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Growing Demand Sets Positive Tone for European Investment Casting Federation International Congress

The lake at Lugano in Switzerland provided a beautiful backdrop for the 28th EICF International Congress held during June and this, combined with a full programme of presentations, attracted well over 320 delegates to the event from 26 countries. With 40+ technical papers being presented over two days, alongside a specialist turbocharger market meeting, an exhibition, works visits and social programme, the investment casting industry showed itself to be in fine form. 

The event began with a range of market reports from experts representing the main market sectors for the industry including aerospace, power generation, automotive and medical during plenary sessions, and all sectors reported the same positive trends. For the civil aerospace sector, the growth in air traffic (measured in revenue passenger kilometres, RPK), continues and increases of up to 5 per cent per annum are reported by both engine manufacturers and airframers. Predictions are that air travel will double in the next 20 years. This in turn is fuelling growth in demand for investment cast turbine components. Airline profit margins are affected by the cost of fuel, Steve Irwin of Rolls-Royce noted, and this - together with increasing environmental pressures to reduce CO2 emissions - is driving manufacturers to continually increase engine efficiencies and reduce weight. Rolls-Royce is currently working on two new engine designs for entry into service readiness in 2020 and 2025 respectively; both engine designs result in significant efficiency gains. The latter design, currently being developed under the working name of UltraFan™, uses an enhanced intermediate pressure, IP, turbine which drives the fan via a powered gearbox, allowing the elimination of the low pressure, LP, turbine. Both Advance & UltraFan™ engines have a two-stage high pressure, HP, turbine module (instead of a single stage HP turbine) so will require two stages of complex HP turbine blades. This, combined with the current new engine and engine upgrade programmes, is leading to significant new part introduction and tooling loads.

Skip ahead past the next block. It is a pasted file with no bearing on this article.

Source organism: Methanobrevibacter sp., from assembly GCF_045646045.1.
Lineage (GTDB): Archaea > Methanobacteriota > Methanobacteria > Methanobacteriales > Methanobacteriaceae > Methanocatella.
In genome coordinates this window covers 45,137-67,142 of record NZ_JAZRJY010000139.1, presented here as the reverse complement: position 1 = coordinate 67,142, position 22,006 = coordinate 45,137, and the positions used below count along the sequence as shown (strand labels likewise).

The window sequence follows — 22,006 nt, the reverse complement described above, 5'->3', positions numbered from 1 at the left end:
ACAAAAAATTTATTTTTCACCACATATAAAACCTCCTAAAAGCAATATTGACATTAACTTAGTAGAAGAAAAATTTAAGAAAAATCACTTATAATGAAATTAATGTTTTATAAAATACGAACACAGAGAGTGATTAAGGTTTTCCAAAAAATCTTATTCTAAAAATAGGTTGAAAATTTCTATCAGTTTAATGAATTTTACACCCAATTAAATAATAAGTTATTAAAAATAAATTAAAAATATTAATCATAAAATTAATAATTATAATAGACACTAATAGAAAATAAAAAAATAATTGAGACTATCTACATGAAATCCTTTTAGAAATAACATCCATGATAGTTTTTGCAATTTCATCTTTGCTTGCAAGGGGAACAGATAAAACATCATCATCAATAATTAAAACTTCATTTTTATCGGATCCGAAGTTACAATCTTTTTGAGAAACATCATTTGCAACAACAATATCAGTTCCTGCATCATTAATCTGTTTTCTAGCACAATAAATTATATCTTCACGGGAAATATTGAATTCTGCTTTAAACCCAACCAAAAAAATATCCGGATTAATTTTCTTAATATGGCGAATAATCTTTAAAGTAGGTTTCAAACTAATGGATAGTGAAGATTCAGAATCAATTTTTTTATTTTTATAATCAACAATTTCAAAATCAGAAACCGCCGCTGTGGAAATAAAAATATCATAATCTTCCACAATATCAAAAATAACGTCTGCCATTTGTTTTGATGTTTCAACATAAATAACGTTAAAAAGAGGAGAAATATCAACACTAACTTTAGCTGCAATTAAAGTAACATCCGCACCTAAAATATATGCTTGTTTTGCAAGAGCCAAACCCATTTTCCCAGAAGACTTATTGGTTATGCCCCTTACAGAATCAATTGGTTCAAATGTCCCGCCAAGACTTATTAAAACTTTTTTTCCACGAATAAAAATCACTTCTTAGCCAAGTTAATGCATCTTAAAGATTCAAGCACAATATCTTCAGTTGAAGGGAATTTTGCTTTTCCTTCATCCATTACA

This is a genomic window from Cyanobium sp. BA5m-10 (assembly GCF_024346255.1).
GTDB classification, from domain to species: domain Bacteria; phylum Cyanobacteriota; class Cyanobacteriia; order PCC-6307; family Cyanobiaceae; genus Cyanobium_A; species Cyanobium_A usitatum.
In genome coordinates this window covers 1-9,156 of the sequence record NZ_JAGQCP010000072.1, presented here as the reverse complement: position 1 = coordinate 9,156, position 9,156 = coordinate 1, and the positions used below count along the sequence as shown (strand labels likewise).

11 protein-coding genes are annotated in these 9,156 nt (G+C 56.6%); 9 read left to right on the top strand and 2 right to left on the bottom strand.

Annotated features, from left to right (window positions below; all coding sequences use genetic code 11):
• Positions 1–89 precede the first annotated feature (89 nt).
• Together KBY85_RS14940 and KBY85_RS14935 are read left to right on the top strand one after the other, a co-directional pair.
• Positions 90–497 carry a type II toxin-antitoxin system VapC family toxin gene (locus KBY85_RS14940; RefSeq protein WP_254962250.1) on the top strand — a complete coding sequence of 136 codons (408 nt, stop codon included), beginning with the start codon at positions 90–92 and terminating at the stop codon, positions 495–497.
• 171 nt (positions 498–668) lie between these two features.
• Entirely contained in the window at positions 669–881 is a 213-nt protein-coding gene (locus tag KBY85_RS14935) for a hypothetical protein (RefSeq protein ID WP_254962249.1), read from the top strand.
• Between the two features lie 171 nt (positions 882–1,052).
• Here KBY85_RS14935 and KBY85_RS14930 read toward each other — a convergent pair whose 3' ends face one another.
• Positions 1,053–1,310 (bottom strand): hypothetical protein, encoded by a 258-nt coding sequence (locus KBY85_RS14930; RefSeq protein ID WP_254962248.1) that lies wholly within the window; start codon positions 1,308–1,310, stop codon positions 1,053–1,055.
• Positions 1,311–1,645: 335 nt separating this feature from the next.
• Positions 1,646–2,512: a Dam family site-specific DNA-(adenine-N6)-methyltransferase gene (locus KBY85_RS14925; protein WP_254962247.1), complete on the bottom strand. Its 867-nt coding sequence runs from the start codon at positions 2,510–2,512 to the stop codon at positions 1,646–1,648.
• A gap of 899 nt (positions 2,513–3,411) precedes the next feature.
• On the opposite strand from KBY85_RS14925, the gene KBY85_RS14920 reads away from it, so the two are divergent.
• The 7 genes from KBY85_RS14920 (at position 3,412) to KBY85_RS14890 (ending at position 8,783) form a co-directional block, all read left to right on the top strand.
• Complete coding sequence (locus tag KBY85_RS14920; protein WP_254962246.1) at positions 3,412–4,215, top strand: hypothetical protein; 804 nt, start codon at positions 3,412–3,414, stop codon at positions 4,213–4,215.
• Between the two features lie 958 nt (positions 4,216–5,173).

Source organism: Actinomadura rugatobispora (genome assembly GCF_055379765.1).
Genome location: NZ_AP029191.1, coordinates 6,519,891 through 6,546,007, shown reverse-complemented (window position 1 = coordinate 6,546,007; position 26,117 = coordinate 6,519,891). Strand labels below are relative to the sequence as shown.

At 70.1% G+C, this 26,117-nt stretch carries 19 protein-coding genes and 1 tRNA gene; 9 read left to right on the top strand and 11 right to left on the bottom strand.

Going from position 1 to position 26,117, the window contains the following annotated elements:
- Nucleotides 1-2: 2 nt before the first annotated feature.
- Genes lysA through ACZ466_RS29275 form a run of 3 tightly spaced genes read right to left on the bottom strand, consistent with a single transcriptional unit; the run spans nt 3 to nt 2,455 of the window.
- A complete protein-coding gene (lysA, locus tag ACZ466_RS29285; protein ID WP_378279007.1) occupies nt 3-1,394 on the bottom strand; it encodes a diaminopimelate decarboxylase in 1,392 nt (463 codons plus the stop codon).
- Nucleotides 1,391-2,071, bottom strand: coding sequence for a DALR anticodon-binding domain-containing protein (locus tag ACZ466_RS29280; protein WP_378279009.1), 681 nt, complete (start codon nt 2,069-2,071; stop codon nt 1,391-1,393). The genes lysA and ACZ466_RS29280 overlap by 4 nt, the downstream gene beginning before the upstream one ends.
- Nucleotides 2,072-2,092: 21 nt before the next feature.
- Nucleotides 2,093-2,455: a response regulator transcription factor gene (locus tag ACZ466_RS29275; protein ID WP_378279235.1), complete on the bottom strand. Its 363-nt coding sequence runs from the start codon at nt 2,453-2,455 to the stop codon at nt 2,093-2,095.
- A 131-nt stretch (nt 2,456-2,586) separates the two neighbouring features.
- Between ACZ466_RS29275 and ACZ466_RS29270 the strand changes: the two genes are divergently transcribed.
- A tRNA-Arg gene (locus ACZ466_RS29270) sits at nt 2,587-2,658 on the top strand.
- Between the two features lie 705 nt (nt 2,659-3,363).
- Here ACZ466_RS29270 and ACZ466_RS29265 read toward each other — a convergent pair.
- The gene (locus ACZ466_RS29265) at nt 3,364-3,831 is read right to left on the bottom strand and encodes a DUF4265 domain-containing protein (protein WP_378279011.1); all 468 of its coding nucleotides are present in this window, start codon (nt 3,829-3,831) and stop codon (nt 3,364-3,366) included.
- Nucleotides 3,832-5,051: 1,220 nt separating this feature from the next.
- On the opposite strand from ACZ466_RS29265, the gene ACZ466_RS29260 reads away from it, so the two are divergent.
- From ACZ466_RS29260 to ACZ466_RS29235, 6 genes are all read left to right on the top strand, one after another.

An Upsurge In Demand
Steve Leyland, outgoing EICF president, reported some positive growth figures from the auto and medical sectors. The turbocharger market is seeing 4 per cent annual growth, with 82m parts being produced in 2013 and 106m parts being the forecast annual requirement by 2020, 67 per cent of which are set to be produced in Mexico. Asia and the BRIC countries are driving this growth and this market will require 75m investment castings annually.

The same picture is seen in the medical sector, where ageing populations and increasing private medical insurance is leading to significant increases in the use of joint replacements, with sales growing by 5 per cent per annum, and related increasing demand for tooling.

Ron Williams of Blayson Olefines reported industry statistics, drawn from a range of available sources that his company collects and collates, that confirmed the investment casting industry is growing presently by 6.1 per cent annually.

Birendra Nath, GDF Suez Energy, spoke about the international energy markets, and how the increased use of shale gas, particularly in the USA, is resulting in the US now having the lowest global energy prices (at $3-6 US per Mbtu compared with $14-16 in Asia and $8-12 in Europe).
The potential for shale gas internationally is high, although the locations are somewhat limited he reported. Demand for energy globally is mainly from non OECD nations, as more developed markets are reducing their energy demand, and in Europe there have been significant increases in renewable energy resources. In the longer term - in places such as Africa - solar energy sources are likely to be the cheapest. The market for the high efficiency new gas turbines is actually struggling to compete as countries are still choosing to burn low cost coals.